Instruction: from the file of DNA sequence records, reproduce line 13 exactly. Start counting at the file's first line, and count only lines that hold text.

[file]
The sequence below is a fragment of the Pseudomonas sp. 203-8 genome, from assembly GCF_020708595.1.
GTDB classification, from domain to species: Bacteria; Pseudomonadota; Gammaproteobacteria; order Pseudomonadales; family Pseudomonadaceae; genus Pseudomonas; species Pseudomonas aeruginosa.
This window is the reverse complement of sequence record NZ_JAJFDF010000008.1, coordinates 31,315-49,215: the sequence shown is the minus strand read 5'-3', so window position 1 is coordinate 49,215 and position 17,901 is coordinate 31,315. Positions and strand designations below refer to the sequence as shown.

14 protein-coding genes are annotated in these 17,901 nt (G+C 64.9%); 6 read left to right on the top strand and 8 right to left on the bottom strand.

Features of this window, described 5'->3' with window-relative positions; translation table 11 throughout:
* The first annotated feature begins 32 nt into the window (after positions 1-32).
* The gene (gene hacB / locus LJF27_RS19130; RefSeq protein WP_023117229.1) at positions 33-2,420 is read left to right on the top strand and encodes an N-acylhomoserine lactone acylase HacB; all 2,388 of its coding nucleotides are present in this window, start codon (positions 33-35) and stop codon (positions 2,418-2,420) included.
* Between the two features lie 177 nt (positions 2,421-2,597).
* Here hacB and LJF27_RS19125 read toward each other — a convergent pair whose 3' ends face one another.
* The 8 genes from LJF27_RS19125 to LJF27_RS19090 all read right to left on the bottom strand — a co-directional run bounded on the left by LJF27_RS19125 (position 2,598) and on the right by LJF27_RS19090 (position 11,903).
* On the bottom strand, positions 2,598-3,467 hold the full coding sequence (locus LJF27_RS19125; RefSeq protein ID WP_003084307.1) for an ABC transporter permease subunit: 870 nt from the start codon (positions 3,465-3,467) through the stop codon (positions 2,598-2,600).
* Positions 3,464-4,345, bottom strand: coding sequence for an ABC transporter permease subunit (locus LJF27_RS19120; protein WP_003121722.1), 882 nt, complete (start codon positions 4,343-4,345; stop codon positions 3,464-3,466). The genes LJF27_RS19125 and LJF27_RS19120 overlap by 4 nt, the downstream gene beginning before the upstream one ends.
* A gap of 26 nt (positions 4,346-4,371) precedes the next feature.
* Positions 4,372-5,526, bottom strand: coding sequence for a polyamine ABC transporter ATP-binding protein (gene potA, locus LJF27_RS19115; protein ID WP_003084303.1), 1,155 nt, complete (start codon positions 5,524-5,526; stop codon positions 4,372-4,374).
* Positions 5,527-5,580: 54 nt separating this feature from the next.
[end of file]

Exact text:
* A gap of 26 nt (positions 4,346-4,371) precedes the next feature.